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LKNOG3-Keynote

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LKNOG3 Keynote by Sanjaya, DDG of APNIC

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LKNOG3-Keynote

  1. 1. Strengthening the Internet Infrastructure in Sri Lanka LKNOG 3 – Colombo, 2 October 2019 Sanjaya Deputy Director General – APNIC
  2. 2. Overview • Internet infrastructure • Criteria for a strong Internet infrastructure – Robust network ecosystem – Adoption of network operations best practices • Internet Infrastructure in Sri Lanka • Network operations best practices
  3. 3. About the Internet • The Internet is an interconnecting networks – “the network of networks” • Every device on the Internet requires an address (IP address) so it can be found by other devices to send and receive data • IPv4: 66.220.144.0 • IPv6: 2a03:2880:11:2f83:face:b00c:0:25de • Independent networks manage their own IP address space, and interconnect with other networks using BGP and Autonomous System Numbers (ASN)
  4. 4. Internet Infrastructure Backbone
  5. 5. Who operate these networks? Current industry mix in AP region. Other regions may vary September 2019 Internet service provider (ISP) Hosting/Data centre Telecommunications/Mobile operator Enterprise/Manufacturing/Retail Banking/Financial Academic/Educational/Research Software vendor Government/Regulator/Municipality Media/Entertainment Industrial (construction, mining, oil) Infrastructure (transport/hospital) Non-profit/NGO/Internet community Other Internet exchange point (IXP) Hardware vendor Domain name registry/Registrar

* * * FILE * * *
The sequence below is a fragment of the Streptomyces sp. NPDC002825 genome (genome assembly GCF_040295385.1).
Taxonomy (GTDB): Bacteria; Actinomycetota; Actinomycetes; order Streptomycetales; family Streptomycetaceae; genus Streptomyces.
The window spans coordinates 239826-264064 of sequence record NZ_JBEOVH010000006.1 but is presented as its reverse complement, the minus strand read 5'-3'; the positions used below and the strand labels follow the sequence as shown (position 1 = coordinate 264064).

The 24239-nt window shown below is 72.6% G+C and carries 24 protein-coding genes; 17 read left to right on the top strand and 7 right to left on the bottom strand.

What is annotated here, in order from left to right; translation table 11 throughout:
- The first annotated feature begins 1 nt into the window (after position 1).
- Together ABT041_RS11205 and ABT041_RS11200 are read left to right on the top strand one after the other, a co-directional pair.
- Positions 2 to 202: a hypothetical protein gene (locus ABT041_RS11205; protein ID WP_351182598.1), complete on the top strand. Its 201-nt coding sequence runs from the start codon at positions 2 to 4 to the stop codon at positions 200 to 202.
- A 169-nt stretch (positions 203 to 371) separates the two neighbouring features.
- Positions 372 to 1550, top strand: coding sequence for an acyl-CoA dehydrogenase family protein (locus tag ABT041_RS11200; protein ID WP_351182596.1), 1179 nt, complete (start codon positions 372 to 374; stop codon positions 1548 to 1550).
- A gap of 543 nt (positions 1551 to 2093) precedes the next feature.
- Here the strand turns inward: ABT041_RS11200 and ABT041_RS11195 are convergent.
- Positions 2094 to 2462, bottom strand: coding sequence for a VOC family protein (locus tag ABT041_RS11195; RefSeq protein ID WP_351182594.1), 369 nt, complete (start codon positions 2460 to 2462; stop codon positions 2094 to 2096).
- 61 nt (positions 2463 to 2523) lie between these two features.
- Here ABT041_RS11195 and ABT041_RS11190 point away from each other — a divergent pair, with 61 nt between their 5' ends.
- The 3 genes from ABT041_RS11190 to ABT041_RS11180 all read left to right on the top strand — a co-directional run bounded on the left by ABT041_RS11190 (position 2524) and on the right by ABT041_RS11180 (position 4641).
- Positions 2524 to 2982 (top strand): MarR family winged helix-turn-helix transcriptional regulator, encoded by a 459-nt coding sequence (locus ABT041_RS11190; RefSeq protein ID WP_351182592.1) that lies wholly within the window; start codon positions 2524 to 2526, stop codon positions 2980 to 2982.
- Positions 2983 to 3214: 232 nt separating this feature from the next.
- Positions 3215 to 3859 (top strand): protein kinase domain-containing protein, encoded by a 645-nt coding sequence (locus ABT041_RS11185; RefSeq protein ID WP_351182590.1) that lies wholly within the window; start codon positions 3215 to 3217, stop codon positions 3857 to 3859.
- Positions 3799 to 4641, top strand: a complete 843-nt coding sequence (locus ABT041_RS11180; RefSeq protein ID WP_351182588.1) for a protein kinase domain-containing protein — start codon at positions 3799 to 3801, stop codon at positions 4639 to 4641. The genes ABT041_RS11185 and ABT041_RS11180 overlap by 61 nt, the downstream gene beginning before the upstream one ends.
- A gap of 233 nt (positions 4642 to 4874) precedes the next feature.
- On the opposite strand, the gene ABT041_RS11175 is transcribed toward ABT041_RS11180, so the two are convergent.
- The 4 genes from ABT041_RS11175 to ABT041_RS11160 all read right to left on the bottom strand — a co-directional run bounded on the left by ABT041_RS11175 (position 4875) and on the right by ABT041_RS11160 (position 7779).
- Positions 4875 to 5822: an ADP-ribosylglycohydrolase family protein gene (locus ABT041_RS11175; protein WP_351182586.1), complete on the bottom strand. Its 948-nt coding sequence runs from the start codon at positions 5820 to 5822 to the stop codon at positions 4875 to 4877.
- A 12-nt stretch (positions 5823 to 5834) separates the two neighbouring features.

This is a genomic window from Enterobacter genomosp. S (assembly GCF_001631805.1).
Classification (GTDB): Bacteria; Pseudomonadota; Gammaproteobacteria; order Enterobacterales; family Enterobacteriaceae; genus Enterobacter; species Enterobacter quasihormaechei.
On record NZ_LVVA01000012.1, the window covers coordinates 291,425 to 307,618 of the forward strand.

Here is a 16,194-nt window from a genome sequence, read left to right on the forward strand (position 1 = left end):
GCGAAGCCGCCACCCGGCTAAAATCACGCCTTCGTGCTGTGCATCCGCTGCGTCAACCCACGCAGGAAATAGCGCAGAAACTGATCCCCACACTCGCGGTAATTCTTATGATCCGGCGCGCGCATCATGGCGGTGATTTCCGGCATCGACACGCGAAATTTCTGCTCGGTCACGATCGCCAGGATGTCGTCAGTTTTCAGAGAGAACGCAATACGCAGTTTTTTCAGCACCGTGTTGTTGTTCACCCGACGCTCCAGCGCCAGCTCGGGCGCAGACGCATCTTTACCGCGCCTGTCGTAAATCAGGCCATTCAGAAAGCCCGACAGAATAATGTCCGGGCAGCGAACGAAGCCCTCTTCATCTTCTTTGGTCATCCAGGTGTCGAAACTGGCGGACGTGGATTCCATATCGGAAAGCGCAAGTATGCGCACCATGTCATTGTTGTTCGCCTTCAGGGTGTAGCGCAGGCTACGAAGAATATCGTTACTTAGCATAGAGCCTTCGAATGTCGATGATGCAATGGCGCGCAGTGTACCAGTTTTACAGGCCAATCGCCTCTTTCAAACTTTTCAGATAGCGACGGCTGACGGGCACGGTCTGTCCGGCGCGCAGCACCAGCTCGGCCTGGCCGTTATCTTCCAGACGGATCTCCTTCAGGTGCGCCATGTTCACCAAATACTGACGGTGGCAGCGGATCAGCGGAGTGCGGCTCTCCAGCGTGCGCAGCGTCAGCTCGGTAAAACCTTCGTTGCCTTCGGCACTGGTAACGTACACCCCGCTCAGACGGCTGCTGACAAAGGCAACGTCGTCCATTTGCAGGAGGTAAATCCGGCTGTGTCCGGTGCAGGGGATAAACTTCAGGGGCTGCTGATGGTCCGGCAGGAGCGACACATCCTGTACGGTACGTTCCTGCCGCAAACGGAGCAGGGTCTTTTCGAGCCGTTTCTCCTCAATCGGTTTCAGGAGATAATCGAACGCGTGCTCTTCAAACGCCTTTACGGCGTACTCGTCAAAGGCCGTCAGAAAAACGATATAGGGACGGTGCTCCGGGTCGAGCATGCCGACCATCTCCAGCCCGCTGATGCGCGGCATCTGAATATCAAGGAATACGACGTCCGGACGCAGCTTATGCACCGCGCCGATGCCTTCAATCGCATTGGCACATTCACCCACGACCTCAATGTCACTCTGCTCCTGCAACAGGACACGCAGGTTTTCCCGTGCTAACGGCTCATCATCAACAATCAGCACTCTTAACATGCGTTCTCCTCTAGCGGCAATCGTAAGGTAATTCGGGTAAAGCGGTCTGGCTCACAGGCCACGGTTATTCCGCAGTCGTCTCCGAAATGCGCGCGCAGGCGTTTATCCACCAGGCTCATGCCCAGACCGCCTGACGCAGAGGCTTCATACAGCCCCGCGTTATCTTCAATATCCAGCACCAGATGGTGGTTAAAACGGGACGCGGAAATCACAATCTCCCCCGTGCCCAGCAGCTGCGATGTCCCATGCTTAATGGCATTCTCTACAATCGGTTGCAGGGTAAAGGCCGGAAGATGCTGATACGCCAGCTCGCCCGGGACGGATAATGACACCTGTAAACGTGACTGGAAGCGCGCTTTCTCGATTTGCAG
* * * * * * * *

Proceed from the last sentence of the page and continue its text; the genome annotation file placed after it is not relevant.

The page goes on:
6. 6. What does the Internet look like? • Networks worldwide interconnect to form the Internet. They include ISPs, Data Centres, Internet Exchange Points, Universities, Corporate networks, etc. • Each dot represents an AS • There are 65,000+ ASNs currently active in the Internet Credit: Cogeco Peer 1
  7. 7. Global ASN interconnection
  8. 8. Strong Internet Infrastructure • A healthy ecosystem of inter-dependent networks – Service providers • Telcos, International Gateways, ISPs, Data Center/Cloud providers, Content Delivery Networks, Media, Applications etc. – Consumer & corporate networks • Consumers: Mobile phones, Public WiFi, Home networks • Corporate: Office, building, campus, branch, plant, sensor networks • Network operations best practices – Adopted by all types of network
  9. 9. Networks in Sri Lanka https://stats.apnic.net/vizas/#LK
  10. 10. How does it compare with other economies?